3 Things to Know Before You Buy Gold

Here is an article by a random individual, but it was posted recently on the Motley Fool so naturally I had to prove its invalidity. The commentary appears in italicized print. Here it goes…

By Rich Smith

Do you subscribe to a newspaper? Do you read it? If so, chances are you’ve seen the same ad I’ve seen, which pops up every so often and commands that you go out and buy some gold right now.

It sure sounds like a good idea. After all, gold has been on a tear lately, rising nearly 50% over the past two years. And the advertisement makes some pretty compelling arguments for why it remains a good investment — if only they were true. So consider this a public service announcement, folks. Because if you’ve seen the ad (from an outfit called “United States Gold Distribution Center. Not Affiliated With the U.S. Government”), and if you’re tempted to buy some of the shiny stuff, here’s the myth-debunking you need to read, in three easy parts.

Many fewer newspapers are now advocating gold the way they were in prior years. This is simply because the first major leg has pretty much ended and we are now in a consolidation stage. Many have seen the ad but that is just another marketing strategy just like an ad for a car. There is a simple assumption that must be made: If the costumer is not interested in buying a car an ad is not going to convince them. I tried convincing my parents for months to buy gold and silver, something, but they’re not interested. It’s not the sentiment of the time. Now onto the “Myths” of gold and where they truly come from…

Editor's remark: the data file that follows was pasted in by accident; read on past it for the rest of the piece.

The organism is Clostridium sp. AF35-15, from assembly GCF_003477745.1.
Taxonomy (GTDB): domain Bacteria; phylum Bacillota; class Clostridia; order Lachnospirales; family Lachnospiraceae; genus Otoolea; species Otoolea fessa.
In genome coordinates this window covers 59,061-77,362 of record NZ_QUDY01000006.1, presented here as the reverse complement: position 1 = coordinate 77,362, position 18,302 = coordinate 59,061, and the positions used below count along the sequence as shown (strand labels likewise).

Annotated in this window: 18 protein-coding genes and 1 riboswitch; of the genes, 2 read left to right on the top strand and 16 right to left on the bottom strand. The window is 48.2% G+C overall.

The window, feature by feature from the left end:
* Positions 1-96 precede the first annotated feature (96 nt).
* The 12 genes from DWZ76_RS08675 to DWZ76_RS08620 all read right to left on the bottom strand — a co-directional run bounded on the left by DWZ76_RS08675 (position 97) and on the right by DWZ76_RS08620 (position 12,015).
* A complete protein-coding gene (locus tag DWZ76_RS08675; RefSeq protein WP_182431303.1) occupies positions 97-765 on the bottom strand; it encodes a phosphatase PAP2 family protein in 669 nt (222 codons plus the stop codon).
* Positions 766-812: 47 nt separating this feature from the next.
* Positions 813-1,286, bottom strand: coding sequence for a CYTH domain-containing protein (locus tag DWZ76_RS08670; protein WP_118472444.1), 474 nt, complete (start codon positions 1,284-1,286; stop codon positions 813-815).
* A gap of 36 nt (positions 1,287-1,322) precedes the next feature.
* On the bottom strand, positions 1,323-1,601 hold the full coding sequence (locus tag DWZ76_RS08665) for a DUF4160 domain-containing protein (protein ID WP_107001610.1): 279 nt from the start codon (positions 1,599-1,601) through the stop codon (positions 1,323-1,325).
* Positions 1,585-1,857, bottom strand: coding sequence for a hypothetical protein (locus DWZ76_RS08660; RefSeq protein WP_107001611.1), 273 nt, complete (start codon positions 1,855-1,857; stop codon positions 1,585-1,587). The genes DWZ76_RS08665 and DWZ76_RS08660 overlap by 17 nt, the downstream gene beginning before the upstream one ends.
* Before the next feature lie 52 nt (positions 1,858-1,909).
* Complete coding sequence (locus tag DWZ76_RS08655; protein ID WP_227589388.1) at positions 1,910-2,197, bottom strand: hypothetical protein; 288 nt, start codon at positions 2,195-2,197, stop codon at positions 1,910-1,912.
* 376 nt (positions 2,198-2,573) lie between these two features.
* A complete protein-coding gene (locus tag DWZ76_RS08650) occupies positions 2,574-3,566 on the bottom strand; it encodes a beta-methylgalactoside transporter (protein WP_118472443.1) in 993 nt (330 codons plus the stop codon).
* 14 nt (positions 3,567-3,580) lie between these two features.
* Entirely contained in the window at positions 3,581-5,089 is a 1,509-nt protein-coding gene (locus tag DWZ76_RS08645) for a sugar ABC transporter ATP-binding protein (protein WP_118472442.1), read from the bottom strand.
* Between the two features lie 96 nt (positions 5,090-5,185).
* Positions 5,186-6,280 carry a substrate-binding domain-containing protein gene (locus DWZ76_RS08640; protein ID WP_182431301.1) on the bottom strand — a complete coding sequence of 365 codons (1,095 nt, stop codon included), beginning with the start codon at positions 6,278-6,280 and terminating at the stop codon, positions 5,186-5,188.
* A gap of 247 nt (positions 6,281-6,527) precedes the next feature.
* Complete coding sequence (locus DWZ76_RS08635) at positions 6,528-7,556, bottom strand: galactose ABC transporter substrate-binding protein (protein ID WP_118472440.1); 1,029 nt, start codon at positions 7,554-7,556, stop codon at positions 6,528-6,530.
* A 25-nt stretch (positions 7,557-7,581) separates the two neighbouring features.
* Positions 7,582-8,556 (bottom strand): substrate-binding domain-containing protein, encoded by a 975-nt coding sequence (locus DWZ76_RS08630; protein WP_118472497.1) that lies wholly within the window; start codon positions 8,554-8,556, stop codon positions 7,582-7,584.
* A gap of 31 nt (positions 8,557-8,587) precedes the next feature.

Myth No. 1: Gold is predicted to go to $1,800 an ounce

Whenever you’re reading an investment advertisement, here’s your first clue that it’s a set-up: Unsourced predictions and unfounded assertions, stated as fact. Unsourced, because the advertisement never says who exactly is predicting that gold will go to $1,800. And unfounded because, like the identity of the prediction-maker himself (herself?), the ad never explains the rationale for why gold should “go to $1,800” — or when, precisely, it’s supposed to reach that lofty price.

Ads a side for a moment, every time I read an article on gold I ask for the source as well as a valid basis for their reasoning. The reasoning that seems most profound always comes out the same. “We are ignorant to the exact extent of the irrational methods traders and speculators will present in the future, but supply and demand factors tell us that we are no doubt in a commodities bull market that should last years.” Thus $1,800 gold, as $200 oil, is not a matter of if but a matter of when. How far it goes from there once again depends on the frenzy of the time.

Similarly, the ad’s assertion that “10% to 20% of your net worth should be in gold according to most money managers” — Google any combination of words from that statement you like, and I challenge you to come up with a single reputable money manager who recommends anything of the sort. I tried, and the closest thing I found was not a confirmation, but a refutation — a quote from Fortune magazine stating that “even bullish gold pros caution the average investor to put no more than 5% of a total portfolio into gold-related holdings … ” [Emphasis added.]

If this article didn’t convince to buy gold until now, it just did. What does this say about the sentiment. I’m sure that in 1980 money managers would tell you not to have any more than 10%, even 5% in stocks. And how much gold were they holding then? How about in 1930 after the stock market crash? There was such a run on gold that the President of the United States had its ownership banned worried that citizens would drain America’s gold supply.